iii. Training. Review ICT training conducted by all personnel, including directors, officers, employees and contractors, to identify the level of cybersecurity awareness within the organisation and determine whether specific ICT security awareness and digital operational resilience training elements are incorporated.
iv. Incident Reporting. Review incident identification, reporting, management and remediation procedures. Consider how ICT-related incidents are identified and reported internally and whether, once reported, such incidents are appropriately classified and escalated. Identify any incident response team and escalation paths, which should include board-level involvement and procedures for engaging external stakeholders (e.g., cybersecurity experts or legal counsel) as required. Determine whether the existing procedures allow for appropriate notifications to be made to applicable regulators and affected customers within the strict timescales required under applicable laws (see Section C.3). Additionally, consider how incidents are documented and post-incident review is undertaken and how learnings are implemented.
v. Business Continuity and Disaster Recovery. Evaluate the AIF’s ICT business continuity and disaster recovery policies, including scope, timeframes (including maximum recovery times), criteria of activation, governance and organisation. Assess how such policies are tested (e.g., through tabletop exercises and simulations) and how any identified issues are remediated.
vi. Cybersecurity Assessments. Review cybersecurity testing procedures (including vulnerability assessments and penetration testing) and the processes for recording and remediating identified issues. Evaluate the scope and frequency of testing to determine appropriate coverage. Consider how priorities are allocated to identified issues and how the responsibility for remediation is assigned and resourced.
vii. ICT Provider Risk Management. Identify existing ICT providers and ensure risk assessments have been documented as part of vendor onboarding and updated based on ongoing monitoring. Work with relevant stakeholders to determine how such risk assessments are undertaken and to understand the AIF’s tolerance of, and strategies for, managing risk — e.g., limiting reliance through supplier diversification — particularly in relation to any critical ICT service providers. Assess known and potential risks against the AIF’s determined risk tolerance and existing policies to ensure alignment of practice with any formalised vendor management processes. Collate and review existing ICT service provider contracts and determine whether a re-papering exercise may be required to account for the specific provisions required under DORA.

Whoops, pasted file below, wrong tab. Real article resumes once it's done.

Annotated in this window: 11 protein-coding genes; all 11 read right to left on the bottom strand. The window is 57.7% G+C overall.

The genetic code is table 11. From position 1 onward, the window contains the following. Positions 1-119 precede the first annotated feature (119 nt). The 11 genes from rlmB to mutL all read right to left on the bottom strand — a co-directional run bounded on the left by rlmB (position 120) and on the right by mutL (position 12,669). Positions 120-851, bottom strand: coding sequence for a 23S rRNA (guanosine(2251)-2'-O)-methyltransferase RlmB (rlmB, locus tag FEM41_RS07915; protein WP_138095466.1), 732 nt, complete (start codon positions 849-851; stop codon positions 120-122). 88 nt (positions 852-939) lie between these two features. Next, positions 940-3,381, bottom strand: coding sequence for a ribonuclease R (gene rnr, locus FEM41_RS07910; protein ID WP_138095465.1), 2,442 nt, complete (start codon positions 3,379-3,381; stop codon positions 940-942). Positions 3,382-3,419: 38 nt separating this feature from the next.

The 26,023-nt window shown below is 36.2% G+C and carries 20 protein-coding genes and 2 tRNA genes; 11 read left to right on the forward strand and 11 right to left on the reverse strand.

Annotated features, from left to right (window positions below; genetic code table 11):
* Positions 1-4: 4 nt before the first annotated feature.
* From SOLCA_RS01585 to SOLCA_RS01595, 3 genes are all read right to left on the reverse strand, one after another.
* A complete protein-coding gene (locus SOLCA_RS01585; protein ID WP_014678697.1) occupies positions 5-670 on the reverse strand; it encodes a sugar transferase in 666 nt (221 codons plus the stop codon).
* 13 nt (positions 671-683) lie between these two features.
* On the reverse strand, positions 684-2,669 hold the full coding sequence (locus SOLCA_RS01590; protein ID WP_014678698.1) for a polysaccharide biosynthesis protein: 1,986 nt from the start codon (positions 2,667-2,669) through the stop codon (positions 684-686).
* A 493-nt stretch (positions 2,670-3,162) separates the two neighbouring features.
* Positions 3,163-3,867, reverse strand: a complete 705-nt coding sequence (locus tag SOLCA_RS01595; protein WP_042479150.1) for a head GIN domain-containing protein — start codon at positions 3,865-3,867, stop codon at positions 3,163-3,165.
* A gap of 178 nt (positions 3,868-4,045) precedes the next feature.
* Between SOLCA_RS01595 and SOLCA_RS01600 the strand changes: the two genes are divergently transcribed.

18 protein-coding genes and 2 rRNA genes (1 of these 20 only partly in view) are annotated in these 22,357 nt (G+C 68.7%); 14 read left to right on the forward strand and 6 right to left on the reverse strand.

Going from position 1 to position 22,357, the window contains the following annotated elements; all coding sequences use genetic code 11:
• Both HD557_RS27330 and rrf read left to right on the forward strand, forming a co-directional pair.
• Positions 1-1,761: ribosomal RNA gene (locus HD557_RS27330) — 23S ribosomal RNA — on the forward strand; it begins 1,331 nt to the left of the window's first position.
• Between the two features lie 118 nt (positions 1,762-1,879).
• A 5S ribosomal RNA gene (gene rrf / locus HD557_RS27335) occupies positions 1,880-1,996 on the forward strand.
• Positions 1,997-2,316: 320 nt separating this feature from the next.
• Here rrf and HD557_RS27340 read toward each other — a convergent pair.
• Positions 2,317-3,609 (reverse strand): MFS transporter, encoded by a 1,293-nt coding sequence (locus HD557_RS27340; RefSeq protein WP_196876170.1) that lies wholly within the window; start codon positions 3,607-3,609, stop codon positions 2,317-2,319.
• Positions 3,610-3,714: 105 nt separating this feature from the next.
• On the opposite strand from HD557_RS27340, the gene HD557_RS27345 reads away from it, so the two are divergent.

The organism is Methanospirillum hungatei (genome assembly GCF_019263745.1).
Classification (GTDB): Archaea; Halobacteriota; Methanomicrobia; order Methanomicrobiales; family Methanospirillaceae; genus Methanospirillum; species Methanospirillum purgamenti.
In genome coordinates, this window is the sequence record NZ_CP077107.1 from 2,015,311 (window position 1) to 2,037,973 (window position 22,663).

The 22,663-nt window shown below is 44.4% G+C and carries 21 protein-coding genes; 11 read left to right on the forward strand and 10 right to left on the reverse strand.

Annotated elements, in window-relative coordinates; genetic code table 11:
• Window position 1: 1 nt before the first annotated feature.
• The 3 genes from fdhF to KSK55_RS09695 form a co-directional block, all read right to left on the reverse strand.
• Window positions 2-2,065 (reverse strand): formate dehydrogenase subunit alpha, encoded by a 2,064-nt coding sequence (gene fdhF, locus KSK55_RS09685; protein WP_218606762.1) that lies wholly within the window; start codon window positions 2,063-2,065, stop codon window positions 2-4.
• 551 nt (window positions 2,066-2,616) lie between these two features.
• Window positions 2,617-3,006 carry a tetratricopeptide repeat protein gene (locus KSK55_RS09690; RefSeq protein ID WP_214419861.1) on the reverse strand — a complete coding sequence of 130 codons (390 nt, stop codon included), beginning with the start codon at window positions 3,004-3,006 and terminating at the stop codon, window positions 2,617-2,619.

viii. Information Sharing. Identify any current practices by which threat intelligence information is shared with third parties and authorities within the financial sector to strengthen compliance and community resilience against digital threats, including the types of information shared and how such sharing is undertaken. Consider what safeguards are put in place when sharing such information, including in relation to business confidentiality and the protection of personal data.
(c) Identify Gaps. By comparing the applicable DORA requirements against the results of the mapping exercise, the Fund can identify and assess existing gaps. Certain areas may require little adjustment, whilst other areas may require significant updates. Some areas (e.g., ICT service provider risk registers) may not form part of current practices at all.
3. Roadmap and Implementation
Based on the outcomes of the mapping and gap analysis, AIFs should develop and implement a comprehensive roadmap — prioritising key business functions and regulatory requirements — to ensure that the Fund is compliant with DORA prior to its effective date. Where applicable, AIFs will need to determine what actions should be taken at group and/or local entity levels. It is critical to ensure engagement and accountability for implementation from relevant stakeholders, including the Management Body (which is ultimately responsible for DORA compliance).
4. Monitor Implementation
DORA requires that AIFs continue to monitor the effectiveness of their implemented strategies, including by mapping ICT risks over time and analysing “the frequency, types, magnitude and evolution of ICT-related incidents.”6 In addition to implementing procedures to track implementation progress and validate gaps have been closed, AIFs will need to continue monitoring digital activities, systems, dependencies and ICT service provider relationships post-implementation to ensure operational resilience remains compliant.
DORA is not just an information technology issue; it is a business concern. AIFs need to take proactive steps to align with DORA’s requirements. A DORA implementation team should be appointed to assess how DORA applies to the Fund and conduct a gap analysis against the existing ICT framework. Identifying gaps will enable AIFs to develop a tailored and realistic action plan to navigate the complexities of DORA implementation and will ensure the Fund is equipped to take the steps necessary for DORA compliance.
1 Article 3(30), DORA.
2 Article 9(1), DORA.
3 Article 10(1), DORA.
4 The Joint Committee of European Supervisory Authorities is a forum with the objective of strengthening cooperation between the European Banking Authority (EBA), the European Insurance and Occupational Pensions Authority (EIOPA) and the European Securities and Markets Authority (ESMA).
5 Article 19, DORA.
6 Article 13, DORA.